There is no question that all over the world the competing interests in the Open XML standardization process are going to use all tactics available to them within the rules. - Microsoft's Director of Corporate Standards Jason Matusow
Perhaps it already has. Why? Because Microsoft is keeping close tabs on how every already-qualified member is likely to vote. They therefore know how many additional countries may be needed in the "yes" column in order to get the level of approval they want – but no one else does. And, of course, no one knows which countries may yet jump out of the box, nor did anyone know which ones just did in time to present any evidence in addition to that which, how to say delicately, other parties may have made available to those casting their votes.
As someone who has spent a great part of my life working to support open standards over the past 20 years, I have to say that this is the most egregious, and far-reaching, example of playing the system to the advantage of a single company that I have ever seen. Breathtaking, in fact. That’s assuming, of course, that I am right in supposing that all of these newbie countries vote "yes."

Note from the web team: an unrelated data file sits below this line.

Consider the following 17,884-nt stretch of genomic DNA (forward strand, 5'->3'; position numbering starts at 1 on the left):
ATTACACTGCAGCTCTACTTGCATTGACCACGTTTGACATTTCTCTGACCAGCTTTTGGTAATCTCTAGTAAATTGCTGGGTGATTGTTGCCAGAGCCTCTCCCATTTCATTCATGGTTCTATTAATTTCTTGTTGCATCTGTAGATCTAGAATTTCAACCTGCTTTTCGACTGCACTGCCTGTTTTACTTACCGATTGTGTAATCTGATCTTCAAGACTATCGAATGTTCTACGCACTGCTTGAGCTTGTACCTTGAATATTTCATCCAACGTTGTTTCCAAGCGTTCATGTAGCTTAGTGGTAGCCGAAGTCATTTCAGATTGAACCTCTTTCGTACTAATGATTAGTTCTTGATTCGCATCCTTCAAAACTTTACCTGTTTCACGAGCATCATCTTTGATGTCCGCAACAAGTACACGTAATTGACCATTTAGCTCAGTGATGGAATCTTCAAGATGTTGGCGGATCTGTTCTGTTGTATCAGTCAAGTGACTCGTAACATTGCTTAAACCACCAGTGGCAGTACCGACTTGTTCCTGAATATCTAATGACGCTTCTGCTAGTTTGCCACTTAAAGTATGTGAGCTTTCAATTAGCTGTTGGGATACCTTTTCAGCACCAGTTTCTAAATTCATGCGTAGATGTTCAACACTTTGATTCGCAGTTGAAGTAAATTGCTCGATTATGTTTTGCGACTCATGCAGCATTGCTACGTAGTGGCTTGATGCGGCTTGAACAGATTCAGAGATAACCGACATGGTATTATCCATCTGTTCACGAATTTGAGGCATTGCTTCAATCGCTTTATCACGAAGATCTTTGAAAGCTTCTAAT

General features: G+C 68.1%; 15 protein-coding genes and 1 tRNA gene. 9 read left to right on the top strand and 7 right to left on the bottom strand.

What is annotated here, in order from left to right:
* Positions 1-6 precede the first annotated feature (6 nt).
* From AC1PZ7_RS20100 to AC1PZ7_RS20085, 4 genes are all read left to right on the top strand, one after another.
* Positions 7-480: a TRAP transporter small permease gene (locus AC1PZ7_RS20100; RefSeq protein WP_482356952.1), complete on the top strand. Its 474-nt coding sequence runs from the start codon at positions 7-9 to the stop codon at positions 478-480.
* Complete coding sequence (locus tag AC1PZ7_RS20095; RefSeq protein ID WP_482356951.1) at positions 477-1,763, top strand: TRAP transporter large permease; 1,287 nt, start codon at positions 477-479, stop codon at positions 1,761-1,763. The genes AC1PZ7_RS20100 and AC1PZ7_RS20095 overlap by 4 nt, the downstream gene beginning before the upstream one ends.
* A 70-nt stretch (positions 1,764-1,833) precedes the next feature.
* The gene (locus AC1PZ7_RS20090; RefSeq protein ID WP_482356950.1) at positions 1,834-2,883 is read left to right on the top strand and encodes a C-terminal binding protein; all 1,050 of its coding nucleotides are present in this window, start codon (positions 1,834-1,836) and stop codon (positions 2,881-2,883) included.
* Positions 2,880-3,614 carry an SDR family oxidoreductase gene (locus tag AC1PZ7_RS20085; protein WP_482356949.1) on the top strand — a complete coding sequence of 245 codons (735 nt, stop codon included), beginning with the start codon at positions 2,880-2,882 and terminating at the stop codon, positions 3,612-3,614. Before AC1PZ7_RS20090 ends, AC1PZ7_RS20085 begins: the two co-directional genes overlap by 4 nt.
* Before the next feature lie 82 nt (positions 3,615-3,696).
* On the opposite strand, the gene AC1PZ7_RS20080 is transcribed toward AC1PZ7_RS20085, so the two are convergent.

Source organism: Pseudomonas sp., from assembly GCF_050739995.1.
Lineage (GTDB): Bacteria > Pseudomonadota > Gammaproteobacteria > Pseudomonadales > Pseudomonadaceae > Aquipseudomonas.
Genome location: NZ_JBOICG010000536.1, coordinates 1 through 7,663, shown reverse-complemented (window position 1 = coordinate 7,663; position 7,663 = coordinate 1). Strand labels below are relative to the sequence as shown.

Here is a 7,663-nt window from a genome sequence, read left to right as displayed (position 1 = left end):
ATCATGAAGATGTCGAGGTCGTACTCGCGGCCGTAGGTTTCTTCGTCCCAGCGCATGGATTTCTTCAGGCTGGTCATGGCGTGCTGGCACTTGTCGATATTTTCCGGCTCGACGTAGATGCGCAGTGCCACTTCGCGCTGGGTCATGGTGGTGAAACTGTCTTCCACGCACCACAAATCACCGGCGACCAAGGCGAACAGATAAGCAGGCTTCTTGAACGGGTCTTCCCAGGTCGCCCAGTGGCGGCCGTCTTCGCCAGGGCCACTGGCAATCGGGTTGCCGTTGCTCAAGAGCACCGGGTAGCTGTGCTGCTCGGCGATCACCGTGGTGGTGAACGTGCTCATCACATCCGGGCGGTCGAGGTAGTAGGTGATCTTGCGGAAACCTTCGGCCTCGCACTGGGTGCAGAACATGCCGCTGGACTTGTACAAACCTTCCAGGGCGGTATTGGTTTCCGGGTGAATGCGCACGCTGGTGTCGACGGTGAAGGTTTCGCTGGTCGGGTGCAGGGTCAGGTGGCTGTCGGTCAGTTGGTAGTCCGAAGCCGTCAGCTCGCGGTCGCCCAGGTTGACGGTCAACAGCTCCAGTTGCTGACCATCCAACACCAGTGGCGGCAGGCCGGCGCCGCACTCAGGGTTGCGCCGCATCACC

I guess we’ll just have to wait and see a few more days to learn whether that assumption is true. Want to place your bets?
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Below if the current roster of "P" countries. Those marked with an asterisks are the recent upgrades.
USA (ANSI) [Secretariat]
Czech Republic (CNI)
Iran, Islamic Republic of (ISIRI)
Korea, Republic of (KATS)
New Zealand (SNZ)
Saudi Arabia (SASO)
Singapore (SPRING SG)
South Africa (SABS)
***Trinidad and Tobago (TTBS)
United Kingdom (BSI)